'No young person should turn down the chance to gain experience and no local employers –public or private – should shy away from giving people these opportunities.'

Richard Bridgman, chairman of engineering firm Warren Services, in Thetford, said he had enjoyed a lot of success with the Get Britain Working scheme.

He said: 'We've had 10 youngsters do eight weeks work experience and from that 10 we have given three full-time jobs. The others have left us with better CVs.

'I think it's a very good thing, though half don't get jobs, and it's not all positive. We go to quite a lot of trouble to buy them all the kit such as shoes; I had one guy who did two days and then just cleared off. There are positives and negatives but I'm all for it.'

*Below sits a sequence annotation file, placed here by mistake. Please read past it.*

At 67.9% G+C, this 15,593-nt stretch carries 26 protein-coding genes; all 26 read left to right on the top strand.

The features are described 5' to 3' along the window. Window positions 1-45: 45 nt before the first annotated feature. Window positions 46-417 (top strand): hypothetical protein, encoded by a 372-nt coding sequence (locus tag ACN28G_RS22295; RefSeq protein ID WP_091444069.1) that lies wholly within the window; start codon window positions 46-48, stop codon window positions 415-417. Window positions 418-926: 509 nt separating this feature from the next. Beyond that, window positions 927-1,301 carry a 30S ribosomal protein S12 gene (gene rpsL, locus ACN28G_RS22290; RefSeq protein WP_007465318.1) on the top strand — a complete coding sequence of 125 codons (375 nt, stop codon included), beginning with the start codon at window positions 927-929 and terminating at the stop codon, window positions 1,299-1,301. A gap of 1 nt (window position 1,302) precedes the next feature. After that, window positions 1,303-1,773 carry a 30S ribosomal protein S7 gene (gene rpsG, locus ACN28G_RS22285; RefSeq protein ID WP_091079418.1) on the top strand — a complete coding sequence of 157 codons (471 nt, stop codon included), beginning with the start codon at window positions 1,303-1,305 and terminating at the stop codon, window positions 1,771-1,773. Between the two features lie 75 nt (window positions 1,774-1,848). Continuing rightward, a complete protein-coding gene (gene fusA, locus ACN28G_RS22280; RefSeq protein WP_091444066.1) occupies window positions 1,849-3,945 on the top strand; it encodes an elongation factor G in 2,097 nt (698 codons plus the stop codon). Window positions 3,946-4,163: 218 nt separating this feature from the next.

Other businesses say they are attempting to find ways of helping youngsters learn what jobs they would like to do.

Rob Whitwood, managing director of North Walsham-based Inspired Change, said his company was in the process of designing a work experience site.

This will aim to act as a database for schools, allowing pupils to find out which businesses were willing to accept them.

Mr Whitwood, who is also vice chairman of the Federation of Small Businesses in North Norfolk, said it could break the cycle of schools using the same nearby businesses – even if they were not the best match for a child.

He said: 'When I talk to graduates about their CVs, they haven't got a lot of work experience and they haven't done a lot of things.

'Traditionally CVs are in chronological order. What I say to them is you don't have any work experience, so don't flag that up.

'Look at what an employer is after and think about the attributes and skills they need and write it around that.'